Solar system may have 9 planets after all; Pluto still not one of them
Researchers at the California Institute of Technology (or Caltech) announced they have found evidence of a “giant planet tracing a bizarre, highly elongated orbit in the outer reaches of the solar system.” They dubbed the icy orb “Planet Nine.”
The Caltech scientists ‒ Mike Brown, professor of planetary astronomy, and Konstantin Batygin, assistant professor of planetary science ‒ believe the planet’s mass is 10 times that of Earth, and 5,000 times the mass of Pluto.
"This would be a real ninth planet," Brown said in a statement. "There have only been two true planets discovered since ancient times, and this would be a third. It's a pretty substantial chunk of our solar system that's still out there to be found, which is pretty exciting."
Planet Nine gravitationally dominates the outer reaches of the solar system, more so than any of the other known planets, making it "the most planet-y of the planets in the whole solar system," Brown said.
The two researchers discovered Planet Nine’s potential existence through mathematical modeling and computer simulations. Which means they haven’t actually seen it.
"Although we were initially quite skeptical that this planet could exist, as we continued to investigate its orbit and what it would mean for the outer solar system, we become increasingly convinced that it is out there," Batygin said. "For the first time in over 150 years, there is solid evidence that the solar system's planetary census is incomplete."
But its presence there would explain a number of mysterious features of the field of icy objects and debris beyond Neptune called the Kuiper Belt, they wrote in their paper published in the current issue of the Astronomical Journal. The six most distant objects in that area all follow elliptical orbits that point in the same direction in physical space ‒ a highly unusual and surprising pattern.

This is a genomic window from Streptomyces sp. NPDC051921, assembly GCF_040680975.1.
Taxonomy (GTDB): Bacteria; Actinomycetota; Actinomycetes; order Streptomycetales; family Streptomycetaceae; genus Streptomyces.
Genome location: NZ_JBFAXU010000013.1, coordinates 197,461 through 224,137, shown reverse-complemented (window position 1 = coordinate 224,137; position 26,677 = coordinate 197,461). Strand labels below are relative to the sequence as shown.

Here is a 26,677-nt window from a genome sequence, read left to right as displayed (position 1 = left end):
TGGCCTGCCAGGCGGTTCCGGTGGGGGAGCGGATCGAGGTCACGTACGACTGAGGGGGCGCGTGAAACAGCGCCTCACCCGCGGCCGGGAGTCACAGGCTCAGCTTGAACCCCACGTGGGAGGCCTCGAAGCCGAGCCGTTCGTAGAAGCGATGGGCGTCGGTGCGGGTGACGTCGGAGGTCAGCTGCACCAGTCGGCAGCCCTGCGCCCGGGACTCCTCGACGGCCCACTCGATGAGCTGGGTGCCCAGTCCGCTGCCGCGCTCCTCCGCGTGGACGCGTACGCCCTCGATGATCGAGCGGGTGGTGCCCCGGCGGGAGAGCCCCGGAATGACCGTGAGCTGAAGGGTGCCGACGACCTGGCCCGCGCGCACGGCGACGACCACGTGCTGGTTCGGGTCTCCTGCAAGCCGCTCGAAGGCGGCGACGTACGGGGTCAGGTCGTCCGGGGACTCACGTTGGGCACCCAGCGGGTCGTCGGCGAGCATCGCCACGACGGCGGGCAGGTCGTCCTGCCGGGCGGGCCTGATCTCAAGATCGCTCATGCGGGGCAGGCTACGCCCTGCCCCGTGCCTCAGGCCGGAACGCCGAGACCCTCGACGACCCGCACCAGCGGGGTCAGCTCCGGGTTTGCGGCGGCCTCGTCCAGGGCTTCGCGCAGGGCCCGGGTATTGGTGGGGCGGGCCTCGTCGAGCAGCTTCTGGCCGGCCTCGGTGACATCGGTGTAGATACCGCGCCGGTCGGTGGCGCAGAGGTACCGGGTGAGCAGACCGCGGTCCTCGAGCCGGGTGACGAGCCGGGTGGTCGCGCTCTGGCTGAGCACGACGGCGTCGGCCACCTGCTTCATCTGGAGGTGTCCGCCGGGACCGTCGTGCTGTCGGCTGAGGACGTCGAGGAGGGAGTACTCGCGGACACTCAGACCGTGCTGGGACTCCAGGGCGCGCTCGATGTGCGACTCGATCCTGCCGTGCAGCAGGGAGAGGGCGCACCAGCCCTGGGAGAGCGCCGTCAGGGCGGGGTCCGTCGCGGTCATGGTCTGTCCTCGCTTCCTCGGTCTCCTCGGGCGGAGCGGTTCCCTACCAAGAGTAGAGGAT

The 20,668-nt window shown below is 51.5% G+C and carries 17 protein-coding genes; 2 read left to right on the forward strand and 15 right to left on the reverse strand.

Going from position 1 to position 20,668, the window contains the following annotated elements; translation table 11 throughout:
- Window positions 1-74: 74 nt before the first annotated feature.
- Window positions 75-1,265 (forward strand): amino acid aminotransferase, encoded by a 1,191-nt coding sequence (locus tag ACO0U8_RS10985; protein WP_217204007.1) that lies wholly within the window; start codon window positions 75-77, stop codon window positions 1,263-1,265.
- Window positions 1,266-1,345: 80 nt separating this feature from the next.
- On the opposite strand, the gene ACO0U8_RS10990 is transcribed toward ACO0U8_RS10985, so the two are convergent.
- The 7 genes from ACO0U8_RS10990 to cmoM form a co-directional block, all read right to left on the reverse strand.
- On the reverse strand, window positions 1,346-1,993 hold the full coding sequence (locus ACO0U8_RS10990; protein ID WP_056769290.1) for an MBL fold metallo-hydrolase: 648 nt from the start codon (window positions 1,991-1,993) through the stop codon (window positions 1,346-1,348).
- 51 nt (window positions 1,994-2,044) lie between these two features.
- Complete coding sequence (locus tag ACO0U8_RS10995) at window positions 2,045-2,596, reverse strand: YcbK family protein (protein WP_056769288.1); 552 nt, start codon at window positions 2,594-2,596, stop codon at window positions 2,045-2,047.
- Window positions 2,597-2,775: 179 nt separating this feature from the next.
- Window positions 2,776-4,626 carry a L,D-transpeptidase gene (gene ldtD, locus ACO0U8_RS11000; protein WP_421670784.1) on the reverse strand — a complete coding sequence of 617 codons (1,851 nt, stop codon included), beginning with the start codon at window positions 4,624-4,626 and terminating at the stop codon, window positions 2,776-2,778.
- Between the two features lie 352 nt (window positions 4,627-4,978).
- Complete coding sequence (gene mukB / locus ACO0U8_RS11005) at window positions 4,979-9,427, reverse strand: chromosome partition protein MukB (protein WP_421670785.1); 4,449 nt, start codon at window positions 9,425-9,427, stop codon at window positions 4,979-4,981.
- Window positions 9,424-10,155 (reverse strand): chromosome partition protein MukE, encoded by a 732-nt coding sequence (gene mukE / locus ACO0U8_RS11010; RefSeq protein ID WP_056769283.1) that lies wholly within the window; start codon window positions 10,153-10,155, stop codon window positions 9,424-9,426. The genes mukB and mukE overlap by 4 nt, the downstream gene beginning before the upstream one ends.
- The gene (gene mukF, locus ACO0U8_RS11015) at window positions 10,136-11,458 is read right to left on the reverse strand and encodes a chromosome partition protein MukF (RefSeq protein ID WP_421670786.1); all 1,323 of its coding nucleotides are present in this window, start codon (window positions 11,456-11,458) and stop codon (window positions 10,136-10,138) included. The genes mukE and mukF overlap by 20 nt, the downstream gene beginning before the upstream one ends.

"It's almost like having six hands on a clock all moving at different rates, and when you happen to look up, they're all in exactly the same place," Brown said, noting that the odds of having that happen are something like 1 in 100. The odds of them all tilting about 30 degrees downward in the same direction relative to the plane of the eight current planets in the solar system are even more astronomical, at about 0.007 percent.
"Basically it shouldn't happen randomly," Brown says. "So we thought something else must be shaping these orbits."
"Your natural response is 'This orbital geometry can't be right. This can't be stable over the long term because, after all, this would cause the planet and these objects to meet and eventually collide’," Batygin said.
"Still, I was very skeptical," says Batygin. "I had never seen anything like this in celestial mechanics."
Another thing that Planet Nine helps explain is why our solar system doesn’t have the most common type of planet, as the potential planet would fill that vacancy.
"One of the most startling discoveries about other planetary systems has been that the most common type of planet out there has a mass between that of Earth and that of Neptune," Batygin said. "Until now, we've thought that the solar system was lacking in this most common type of planet. Maybe we're more normal after all."
Brown, who played a significant role in the demotion of Pluto to a dwarf planet, hopes that this discovery will appease those people who are still upset about the 2006 announcement.
"All those people who are mad that Pluto is no longer a planet can be thrilled to know that there is a real planet out there still to be found," he says. "Now we can go and find this planet and make the solar system have nine planets once again."
Yet Brown doesn’t need to garner the glory that actually observing Planet Nine would give him.
"I would love to find it," says Brown. "But I'd also be perfectly happy if someone else found it. That is why we're publishing this paper. We hope that other people are going to get inspired and start searching."